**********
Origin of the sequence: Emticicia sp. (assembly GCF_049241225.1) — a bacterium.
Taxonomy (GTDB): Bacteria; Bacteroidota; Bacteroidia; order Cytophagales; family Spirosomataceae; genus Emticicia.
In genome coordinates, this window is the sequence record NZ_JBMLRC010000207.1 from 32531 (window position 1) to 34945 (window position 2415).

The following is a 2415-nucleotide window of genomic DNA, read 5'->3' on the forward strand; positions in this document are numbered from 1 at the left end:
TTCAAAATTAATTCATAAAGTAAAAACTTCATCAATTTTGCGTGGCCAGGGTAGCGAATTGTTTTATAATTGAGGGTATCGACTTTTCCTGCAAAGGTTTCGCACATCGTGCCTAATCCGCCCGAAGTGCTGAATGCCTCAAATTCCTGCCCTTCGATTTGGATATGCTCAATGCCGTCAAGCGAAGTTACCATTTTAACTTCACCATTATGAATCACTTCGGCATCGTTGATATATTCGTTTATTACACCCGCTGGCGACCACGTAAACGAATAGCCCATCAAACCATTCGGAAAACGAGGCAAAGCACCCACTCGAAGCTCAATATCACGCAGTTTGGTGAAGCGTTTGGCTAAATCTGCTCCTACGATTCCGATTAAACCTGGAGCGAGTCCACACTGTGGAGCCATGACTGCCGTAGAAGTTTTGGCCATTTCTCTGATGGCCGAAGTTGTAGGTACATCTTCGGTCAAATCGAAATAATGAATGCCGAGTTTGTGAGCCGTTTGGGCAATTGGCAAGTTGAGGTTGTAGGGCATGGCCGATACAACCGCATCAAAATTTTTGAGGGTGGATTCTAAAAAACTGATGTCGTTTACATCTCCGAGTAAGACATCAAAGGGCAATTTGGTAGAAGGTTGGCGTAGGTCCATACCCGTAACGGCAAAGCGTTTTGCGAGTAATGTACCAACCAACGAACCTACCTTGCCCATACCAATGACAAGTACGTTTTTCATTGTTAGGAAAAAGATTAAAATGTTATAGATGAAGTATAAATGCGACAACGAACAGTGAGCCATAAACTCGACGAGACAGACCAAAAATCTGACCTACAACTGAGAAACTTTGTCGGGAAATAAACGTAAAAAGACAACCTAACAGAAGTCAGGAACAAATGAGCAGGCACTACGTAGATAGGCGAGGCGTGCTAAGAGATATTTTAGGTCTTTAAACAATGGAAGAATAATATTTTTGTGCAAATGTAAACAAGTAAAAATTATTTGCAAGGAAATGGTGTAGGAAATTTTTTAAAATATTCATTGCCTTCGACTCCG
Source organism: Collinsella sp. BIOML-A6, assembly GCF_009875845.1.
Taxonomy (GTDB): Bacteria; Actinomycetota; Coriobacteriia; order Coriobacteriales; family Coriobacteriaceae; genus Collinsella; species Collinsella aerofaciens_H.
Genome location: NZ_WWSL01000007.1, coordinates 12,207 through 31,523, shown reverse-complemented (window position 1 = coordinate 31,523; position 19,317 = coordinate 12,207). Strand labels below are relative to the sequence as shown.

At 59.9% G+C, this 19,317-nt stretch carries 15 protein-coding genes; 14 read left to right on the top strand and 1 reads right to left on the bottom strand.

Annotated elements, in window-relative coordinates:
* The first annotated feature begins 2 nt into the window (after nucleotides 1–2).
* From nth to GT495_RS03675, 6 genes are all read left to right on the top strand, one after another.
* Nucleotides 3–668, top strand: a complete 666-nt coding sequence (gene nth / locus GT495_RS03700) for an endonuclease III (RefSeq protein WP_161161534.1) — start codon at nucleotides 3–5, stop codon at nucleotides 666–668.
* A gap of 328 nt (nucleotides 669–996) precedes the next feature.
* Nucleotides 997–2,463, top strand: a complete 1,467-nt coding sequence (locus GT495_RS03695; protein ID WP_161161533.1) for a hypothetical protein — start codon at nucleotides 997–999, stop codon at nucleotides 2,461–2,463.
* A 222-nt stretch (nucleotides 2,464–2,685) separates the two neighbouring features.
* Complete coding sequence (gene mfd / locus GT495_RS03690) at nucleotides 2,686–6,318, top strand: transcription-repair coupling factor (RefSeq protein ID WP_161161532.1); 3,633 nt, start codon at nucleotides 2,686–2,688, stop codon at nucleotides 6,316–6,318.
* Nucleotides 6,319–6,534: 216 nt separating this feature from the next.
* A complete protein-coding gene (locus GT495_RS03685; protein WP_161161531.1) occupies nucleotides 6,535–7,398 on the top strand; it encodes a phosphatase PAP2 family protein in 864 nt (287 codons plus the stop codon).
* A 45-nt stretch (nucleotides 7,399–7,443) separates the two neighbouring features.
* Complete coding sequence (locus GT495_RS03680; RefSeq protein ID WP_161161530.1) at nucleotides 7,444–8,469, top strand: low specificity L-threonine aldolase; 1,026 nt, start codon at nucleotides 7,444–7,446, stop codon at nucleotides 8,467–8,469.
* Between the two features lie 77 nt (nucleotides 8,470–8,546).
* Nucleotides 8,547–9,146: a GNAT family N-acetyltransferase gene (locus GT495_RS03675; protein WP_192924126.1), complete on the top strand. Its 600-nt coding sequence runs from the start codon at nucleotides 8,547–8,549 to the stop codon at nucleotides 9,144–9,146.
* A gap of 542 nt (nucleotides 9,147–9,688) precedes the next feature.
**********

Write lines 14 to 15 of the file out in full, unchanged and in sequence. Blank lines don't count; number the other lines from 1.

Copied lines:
* A gap of 328 nt (nucleotides 669–996) precedes the next feature.
* Nucleotides 997–2,463, top strand: a complete 1,467-nt coding sequence (locus GT495_RS03695; protein ID WP_161161533.1) for a hypothetical protein — start codon at nucleotides 997–999, stop codon at nucleotides 2,461–2,463.